Golem, I thought, it’s a golem. The truest golem, the legendary clay golem, the dream of wizards. The dream, the passion and obsession of Radim Tvardik of Prague. Wish Radim was here… Wish he could see that…
Golem roared, or hooted, like a giant ocarina. The Magdeburgian mob crammed in the gate was struck with fear, the horror petrified the thugs, drained the power from their legs. They stood unable to escape as the golem ran towards them in a swaying trot. They didn’t even defend themselves as he fell on the throng thrashing it with his massive fists in a measured, methodical way. A scream, a horrifying scream, rent the night’s air over Yavor. It didn’t last long. In the silence which followed one could hear the hiss of burning oil floating on the puddles.
A thick mixture of blood and brains slowly trickled down the gate wall. .
The sun rose. The clay golem having returned to the hole in the wall, stood there, blending in with the surroundings, practically invisible.
“I was dead, and here I am alive,” said Maizl Nachman ben Gamaliel sorrowfully. “But blood has been shed. A lot of blood. May I be forgiven when the Judgment Day comes.”
“You saved innocent lives.” Rixa Cartafila de Fonseca motioned her head towards a portly woman embracing and cuddling three black-haired girls. “You were defending the lives of your loved ones, rebbe, from those who meant to harm them. Says the Lord: Mind what Amalek did to you on the way out of Egypt. You shall clear the name of Amalek from under the sky. You have cleared it.”
“I have.” The Jew’s eyes lit up only for the light to die immediately. “And what now? Abandon everything again? Again wandering? Nailing mezuzas to new doors?”
“It’s my fault,” Thybald Raabe mumbled. “I exposed you to harm. It’s because of me now…”
“I knew who you were,” interrupted him Maizl Nachman, “when I was giving you shelter. I supported your cause, out of conviction. I was aware of the risks. Well, I’m not new to escape and wandering either…”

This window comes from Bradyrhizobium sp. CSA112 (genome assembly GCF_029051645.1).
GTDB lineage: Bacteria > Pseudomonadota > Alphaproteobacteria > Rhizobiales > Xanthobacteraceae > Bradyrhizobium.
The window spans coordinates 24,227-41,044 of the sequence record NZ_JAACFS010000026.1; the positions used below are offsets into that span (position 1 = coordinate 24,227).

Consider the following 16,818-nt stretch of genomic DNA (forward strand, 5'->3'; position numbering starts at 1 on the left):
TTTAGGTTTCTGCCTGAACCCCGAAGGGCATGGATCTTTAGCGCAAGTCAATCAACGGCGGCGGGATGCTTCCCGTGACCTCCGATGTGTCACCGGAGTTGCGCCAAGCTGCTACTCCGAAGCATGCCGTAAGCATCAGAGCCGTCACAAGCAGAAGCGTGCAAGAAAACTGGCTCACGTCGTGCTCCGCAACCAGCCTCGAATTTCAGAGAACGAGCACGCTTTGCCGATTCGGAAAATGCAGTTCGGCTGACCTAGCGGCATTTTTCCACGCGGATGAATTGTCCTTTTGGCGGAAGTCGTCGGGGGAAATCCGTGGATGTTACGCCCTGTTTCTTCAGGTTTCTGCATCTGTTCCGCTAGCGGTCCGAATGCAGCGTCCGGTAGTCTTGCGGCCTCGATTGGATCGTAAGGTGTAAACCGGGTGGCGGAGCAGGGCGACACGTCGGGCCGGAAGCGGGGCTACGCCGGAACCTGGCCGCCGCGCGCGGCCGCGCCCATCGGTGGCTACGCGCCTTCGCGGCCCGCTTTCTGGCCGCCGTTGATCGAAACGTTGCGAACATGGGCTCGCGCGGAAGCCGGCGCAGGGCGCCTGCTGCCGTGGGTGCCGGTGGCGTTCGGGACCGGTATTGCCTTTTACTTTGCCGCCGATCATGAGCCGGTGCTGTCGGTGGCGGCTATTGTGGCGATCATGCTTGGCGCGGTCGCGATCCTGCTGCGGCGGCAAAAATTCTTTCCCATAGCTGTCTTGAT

“I don’t think it necessary,” said Reynevan. “When taking corpses away, the locals had a clear view of the matter: they wanted to rob you and you defended yourself. I don’t think anyone in Yavor holds that against you. And no one will bother you if you stay.”
“Ah, holy innocence,” sighed Maizl Nachman. “Holy and good… Your name is… Reynevan?”
“It is Reynevan, indeed,” chipped in Thybald Raabe. “I know him and vouch for him…”
“Ay, what are you vouching me? He helped a Jew. What better voucher do I need? Hey, what’s wrong with your hand, girl? The one with the tsadik Chalafta’s ring?”
“Three broken fingers,” replied Rixa coldly. “It’s nothing. It’ll be all right on the wedding day.”
“What wedding? Who will want you? Old, mouthy, rash, and you can’t cook either – I’ll wager whatever you want, even my own tallith. Give me your hand shiksa. Jehe sz'meh raba mewarach l'alam ul'almej almajja!”
Before Reynevan’s disbelieving eyes Rixa’s fingers straightened out, the swelling disappeared and the bloody bruises dissolved into nothing. The girl sighed, flexing her hand. Reynevan shook his head.
“Well, well…” he said slowly. “I’m a medic myself, rebbe Maizel, and I’m not a stranger to artes magicae. But to heal sprained joints so smoothly… I’m full of admiration. I wonder where one can learn this…”
“From me,” said the rabbi tersely. “When you have seven years to spare, look me up. And don’t forget to get circumcised. But now, as King Salomon used to say to Queen Sheeba – let us move to the business in hand. You wanted information. Let me learn your business.”
Reynevan briefly explained. Maizl Nachman listened, his beard nodding.
Translated from the Polish by Wiesiek Powaga